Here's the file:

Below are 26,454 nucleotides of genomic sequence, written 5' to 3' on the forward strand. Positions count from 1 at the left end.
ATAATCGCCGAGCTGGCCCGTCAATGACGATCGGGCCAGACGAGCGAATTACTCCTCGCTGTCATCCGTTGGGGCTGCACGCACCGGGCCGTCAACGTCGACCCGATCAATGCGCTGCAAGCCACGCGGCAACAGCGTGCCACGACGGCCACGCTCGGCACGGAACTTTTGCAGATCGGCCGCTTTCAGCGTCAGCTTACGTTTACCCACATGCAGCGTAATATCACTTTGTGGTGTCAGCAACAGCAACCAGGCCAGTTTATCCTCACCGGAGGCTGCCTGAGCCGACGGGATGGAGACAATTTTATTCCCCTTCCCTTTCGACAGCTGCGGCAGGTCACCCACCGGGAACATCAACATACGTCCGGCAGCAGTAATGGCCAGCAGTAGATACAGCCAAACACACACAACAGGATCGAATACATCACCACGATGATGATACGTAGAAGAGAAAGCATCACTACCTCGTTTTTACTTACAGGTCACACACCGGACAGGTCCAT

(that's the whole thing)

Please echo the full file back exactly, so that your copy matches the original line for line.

Below are 26,454 nucleotides of genomic sequence, written 5' to 3' on the forward strand. Positions count from 1 at the left end.
ATAATCGCCGAGCTGGCCCGTCAATGACGATCGGGCCAGACGAGCGAATTACTCCTCGCTGTCATCCGTTGGGGCTGCACGCACCGGGCCGTCAACGTCGACCCGATCAATGCGCTGCAAGCCACGCGGCAACAGCGTGCCACGACGGCCACGCTCGGCACGGAACTTTTGCAGATCGGCCGCTTTCAGCGTCAGCTTACGTTTACCCACATGCAGCGTAATATCACTTTGTGGTGTCAGCAACAGCAACCAGGCCAGTTTATCCTCACCGGAGGCTGCCTGAGCCGACGGGATGGAGACAATTTTATTCCCCTTCCCTTTCGACAGCTGCGGCAGGTCACCCACCGGGAACATCAACATACGTCCGGCAGCAGTAATGGCCAGCAGTAGATACAGCCAAACACACACAACAGGATCGAATACATCACCACGATGATGATACGTAGAAGAGAAAGCATCACTACCTCGTTTTTACTTACAGGTCACACACCGGACAGGTCCAT